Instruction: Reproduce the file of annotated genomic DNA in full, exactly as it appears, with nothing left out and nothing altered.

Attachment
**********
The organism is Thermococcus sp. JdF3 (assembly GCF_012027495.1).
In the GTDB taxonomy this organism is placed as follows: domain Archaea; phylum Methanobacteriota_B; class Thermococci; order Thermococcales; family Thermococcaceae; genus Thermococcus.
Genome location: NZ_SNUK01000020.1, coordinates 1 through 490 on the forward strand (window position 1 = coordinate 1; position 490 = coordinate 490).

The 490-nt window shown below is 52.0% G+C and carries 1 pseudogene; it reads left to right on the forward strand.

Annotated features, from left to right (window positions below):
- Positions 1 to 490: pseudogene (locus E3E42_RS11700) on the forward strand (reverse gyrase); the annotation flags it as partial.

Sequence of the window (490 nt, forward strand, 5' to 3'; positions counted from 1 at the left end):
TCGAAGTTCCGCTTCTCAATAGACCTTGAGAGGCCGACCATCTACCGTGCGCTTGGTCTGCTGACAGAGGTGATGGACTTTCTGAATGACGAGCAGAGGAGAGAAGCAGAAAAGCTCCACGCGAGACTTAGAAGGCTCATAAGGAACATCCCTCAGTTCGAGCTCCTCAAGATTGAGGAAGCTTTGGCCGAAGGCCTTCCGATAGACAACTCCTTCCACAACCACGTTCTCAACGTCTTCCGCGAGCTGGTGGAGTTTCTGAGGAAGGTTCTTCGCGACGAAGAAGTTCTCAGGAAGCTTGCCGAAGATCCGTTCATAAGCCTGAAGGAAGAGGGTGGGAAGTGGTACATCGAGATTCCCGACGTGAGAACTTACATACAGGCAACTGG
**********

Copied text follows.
The organism is Thermococcus sp. JdF3 (assembly GCF_012027495.1).
In the GTDB taxonomy this organism is placed as follows: domain Archaea; phylum Methanobacteriota_B; class Thermococci; order Thermococcales; family Thermococcaceae; genus Thermococcus.
Genome location: NZ_SNUK01000020.1, coordinates 1 through 490 on the forward strand (window position 1 = coordinate 1; position 490 = coordinate 490).

The 490-nt window shown below is 52.0% G+C and carries 1 pseudogene; it reads left to right on the forward strand.

Annotated features, from left to right (window positions below):
- Positions 1 to 490: pseudogene (locus E3E42_RS11700) on the forward strand (reverse gyrase); the annotation flags it as partial.

Sequence of the window (490 nt, forward strand, 5' to 3'; positions counted from 1 at the left end):
TCGAAGTTCCGCTTCTCAATAGACCTTGAGAGGCCGACCATCTACCGTGCGCTTGGTCTGCTGACAGAGGTGATGGACTTTCTGAATGACGAGCAGAGGAGAGAAGCAGAAAAGCTCCACGCGAGACTTAGAAGGCTCATAAGGAACATCCCTCAGTTCGAGCTCCTCAAGATTGAGGAAGCTTTGGCCGAAGGCCTTCCGATAGACAACTCCTTCCACAACCACGTTCTCAACGTCTTCCGCGAGCTGGTGGAGTTTCTGAGGAAGGTTCTTCGCGACGAAGAAGTTCTCAGGAAGCTTGCCGAAGATCCGTTCATAAGCCTGAAGGAAGAGGGTGGGAAGTGGTACATCGAGATTCCCGACGTGAGAACTTACATACAGGCAACTGG